society of men. After being with nobody but men for all this time, I’m
glad enough to have two girls as my friends before I go back to it. As
for Granny, she’s arranged all that for me, as she’s used to arrange
everything, and if she’s disappointed with the outcome of it, I’m afraid
it can’t be helped. It’s just that arranging that I have to make my
stand against, with as little bother about it as possible.”

“I’ve said already, and I’ll say it again, that you’re hard on Lady
Brent. I fully believe that if you were to tell her about
Viola—now—she’d accept it. Then all the secrecy you say you hate would
be over.”

“I think it’s quite possible that she might. I don’t think my mother
would. In any case, there’d be questions and difficulties. Viola would
be discussed and reckoned up in a way I can’t bear to think of. When
the time comes I shall bring Viola here and say: ’This is the girl I
love, and she loves me, though I’m not worth anything beside her.’ Then
there’ll be no questions and no difficulties, and Viola will take her
place here, and we shall be happy for the rest of our lives.”

“You mean that she’ll take Lady Brent’s place here, I suppose. It’s no
good blinking matters.”

Harry laughed at him. “You always were a persistent old thing,” he
said, “but I’m very glad to see you again. Tell me about Viola, and
what she said to you.”

Wilbraham found himself, somewhat to his surprise in spite of the
preparation he had had, in an atmosphere of serenity, and almost of
gaiety. There had been nothing like it in all the years he had lived at
Royd Castle. He told himself that unless he had known how it was with
Harry he would certainly have thought that the pleasure he obviously
took in Sidney’s society was leading to something else. The Grants were
there when he arrived. It was a little intimate friendly happy party of
which no single member seemed to have a care upon his or her shoulders.
Only Mrs. Brent seemed rather out of the stream. Wilbraham saw that he
would be invited on the first opportunity to listen to the tale of Mrs.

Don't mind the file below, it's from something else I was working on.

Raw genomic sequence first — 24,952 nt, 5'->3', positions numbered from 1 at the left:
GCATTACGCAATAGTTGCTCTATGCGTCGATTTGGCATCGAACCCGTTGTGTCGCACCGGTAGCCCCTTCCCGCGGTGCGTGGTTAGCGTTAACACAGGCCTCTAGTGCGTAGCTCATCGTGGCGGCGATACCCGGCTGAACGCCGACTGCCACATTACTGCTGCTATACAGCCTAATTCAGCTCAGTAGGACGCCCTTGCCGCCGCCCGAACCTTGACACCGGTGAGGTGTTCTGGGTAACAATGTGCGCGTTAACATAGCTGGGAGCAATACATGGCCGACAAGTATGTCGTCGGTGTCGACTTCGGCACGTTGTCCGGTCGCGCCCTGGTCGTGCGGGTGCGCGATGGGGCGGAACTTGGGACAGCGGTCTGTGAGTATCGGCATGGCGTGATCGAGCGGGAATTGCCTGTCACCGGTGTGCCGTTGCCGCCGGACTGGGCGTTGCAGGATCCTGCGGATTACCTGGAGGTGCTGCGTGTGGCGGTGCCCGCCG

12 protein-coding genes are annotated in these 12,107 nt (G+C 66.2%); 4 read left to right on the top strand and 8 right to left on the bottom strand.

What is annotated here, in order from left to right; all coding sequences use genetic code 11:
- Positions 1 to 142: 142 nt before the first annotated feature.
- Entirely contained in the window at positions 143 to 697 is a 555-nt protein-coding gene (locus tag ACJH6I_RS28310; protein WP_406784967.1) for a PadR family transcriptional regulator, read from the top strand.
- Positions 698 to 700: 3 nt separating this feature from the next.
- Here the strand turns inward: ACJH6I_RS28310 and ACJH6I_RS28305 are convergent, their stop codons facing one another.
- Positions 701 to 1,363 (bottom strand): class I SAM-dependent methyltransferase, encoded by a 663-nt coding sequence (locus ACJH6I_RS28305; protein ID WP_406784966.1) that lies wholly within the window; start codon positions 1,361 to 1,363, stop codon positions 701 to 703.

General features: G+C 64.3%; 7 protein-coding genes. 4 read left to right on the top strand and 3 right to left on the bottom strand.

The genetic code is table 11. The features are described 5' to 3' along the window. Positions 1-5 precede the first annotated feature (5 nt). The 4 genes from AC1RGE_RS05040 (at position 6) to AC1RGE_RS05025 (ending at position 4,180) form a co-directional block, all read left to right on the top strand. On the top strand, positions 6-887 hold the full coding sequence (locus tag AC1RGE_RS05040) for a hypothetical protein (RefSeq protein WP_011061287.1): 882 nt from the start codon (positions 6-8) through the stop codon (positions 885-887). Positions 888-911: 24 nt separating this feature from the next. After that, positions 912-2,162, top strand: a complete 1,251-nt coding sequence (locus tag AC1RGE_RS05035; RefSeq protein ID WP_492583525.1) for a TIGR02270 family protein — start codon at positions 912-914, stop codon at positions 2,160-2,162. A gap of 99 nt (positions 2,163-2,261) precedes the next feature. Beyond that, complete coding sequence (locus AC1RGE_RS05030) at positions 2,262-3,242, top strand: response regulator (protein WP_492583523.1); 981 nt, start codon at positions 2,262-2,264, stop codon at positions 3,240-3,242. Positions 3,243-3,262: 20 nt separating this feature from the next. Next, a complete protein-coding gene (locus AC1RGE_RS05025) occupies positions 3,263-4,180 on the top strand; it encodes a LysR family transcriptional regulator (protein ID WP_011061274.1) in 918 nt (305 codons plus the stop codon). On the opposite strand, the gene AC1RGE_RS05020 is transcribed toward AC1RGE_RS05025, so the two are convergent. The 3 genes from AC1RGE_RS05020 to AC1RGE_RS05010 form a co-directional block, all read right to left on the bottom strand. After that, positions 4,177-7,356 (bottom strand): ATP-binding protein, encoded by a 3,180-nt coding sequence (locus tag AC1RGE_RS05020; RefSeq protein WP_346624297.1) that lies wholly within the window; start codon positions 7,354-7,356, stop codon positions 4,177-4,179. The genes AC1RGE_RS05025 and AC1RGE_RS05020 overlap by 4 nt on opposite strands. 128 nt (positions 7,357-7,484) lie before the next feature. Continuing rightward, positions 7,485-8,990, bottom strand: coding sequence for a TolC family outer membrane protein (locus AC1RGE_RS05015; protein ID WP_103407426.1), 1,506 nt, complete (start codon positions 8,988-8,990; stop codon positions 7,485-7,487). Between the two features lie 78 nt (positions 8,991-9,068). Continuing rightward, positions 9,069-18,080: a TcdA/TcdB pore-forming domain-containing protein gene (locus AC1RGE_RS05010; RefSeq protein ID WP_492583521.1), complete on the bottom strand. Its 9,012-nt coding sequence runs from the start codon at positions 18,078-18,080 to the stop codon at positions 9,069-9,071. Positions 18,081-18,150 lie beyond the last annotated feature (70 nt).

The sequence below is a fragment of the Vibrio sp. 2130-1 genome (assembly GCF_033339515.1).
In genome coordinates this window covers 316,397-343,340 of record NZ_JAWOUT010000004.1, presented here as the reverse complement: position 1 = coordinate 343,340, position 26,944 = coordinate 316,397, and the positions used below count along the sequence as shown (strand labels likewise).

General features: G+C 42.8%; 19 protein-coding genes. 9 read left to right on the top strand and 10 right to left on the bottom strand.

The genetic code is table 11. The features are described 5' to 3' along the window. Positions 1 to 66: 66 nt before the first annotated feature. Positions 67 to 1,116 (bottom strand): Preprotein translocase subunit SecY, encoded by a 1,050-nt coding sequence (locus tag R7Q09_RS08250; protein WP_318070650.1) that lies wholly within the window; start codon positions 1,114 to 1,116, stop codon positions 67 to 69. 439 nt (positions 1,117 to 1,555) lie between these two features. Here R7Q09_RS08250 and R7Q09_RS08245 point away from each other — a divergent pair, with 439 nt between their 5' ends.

Brent’s dissatisfaction.

It was Grant, however, to whom he first talked alone, walking in the
garden. Grant could see nothing on the horizon but a prospective
marriage between Sir Harry Brent and Lady Sidney Pawle, which appeared
to him eminently as one that should give satisfaction to all parties

“Of course they won’t want to be married yet awhile,” he said, “but
we’re expecting an engagement any day. I must say that it has all
turned out in a most extraordinarily satisfactory way. Supposing the
boy had done what his father did! He’d seen nobody here; he might very
well have got taken in by somebody who wouldn’t have been the right sort
of person for him to marry when he cut himself loose. And there was
just the chance of this one girl being here when he came home. One is
inclined to think of Lady Brent managing everything, but she didn’t
actually manage that. It just came about.”

Wilbraham listened to all this, his own thoughts running all the time.
Sidney and Jane and Harry were in another part of the garden, out of
sight, but not out of hearing. A burst of laughter punctuated the close
of the Vicar’s speech. “Wouldn’t they want to get away by themselves if
it’s as you think?” Wilbraham asked.

“Ah, my boy, you don’t recognize the march of the great passion,” said
Grant. “I’ve loved watching those three together, because it is all
going as I should have expected.”

“Copy in it,” suggested Wilbraham.

“Well, that’s your way of putting it. But of course one takes in
everything that passes before one’s eyes, and if it doesn’t come out
exactly like it, it’s——”

“Near enough to look like it. Well, I suppose you’ve made a study of
it, and all the old women who read your immortal works will shiver down
their spines and say, ’It was just like that with me.’ But I’d rather
take Jane’s opinion about it than yours.”

“Would you? Well, Jane’s having the time of her life. They’re awfully
nice to her. Of course they’re just in the state when it’s gratifying
to have somebody like Jane with them, who thinks there never was anybody
like either of them. They flatter each other through her.”

“Oh, that’s how it’s going to be worked out, is it? The old women will
love that. It’s a new touch, and they’ll wish they’d thought of it for
themselves, in time. Did Jane tell you it was like that, or was it your
own mighty brain?”

“You’re jealous of my success, Wilbraham. But I don’t mind your jibes.
I don’t write for the highbrows like you, and I do touch the hearts of
thousands. Jane talks to her mother. I shouldn’t expect her to talk to
me about it.”

“Well, what does Mrs. Grant say? She’s got some sense.”

“She keeps rather quiet about it. I think she’s just thankful that
Harry has somebody to keep him bright and cheerful while he’s at home.
You made a mistake, you know, before, in not letting him have young
people to play with.”

“He had your two.”

“As it happened, yes. But they were only children. Jane is older now,
but not old enough, fortunately, to have the danger of complications.
Apart altogether from the question of a love affair with Lady Sidney, I
believe it’s the best thing that could happen for him to have those two
with him while he’s here. It’s an awful welter of blood and horror out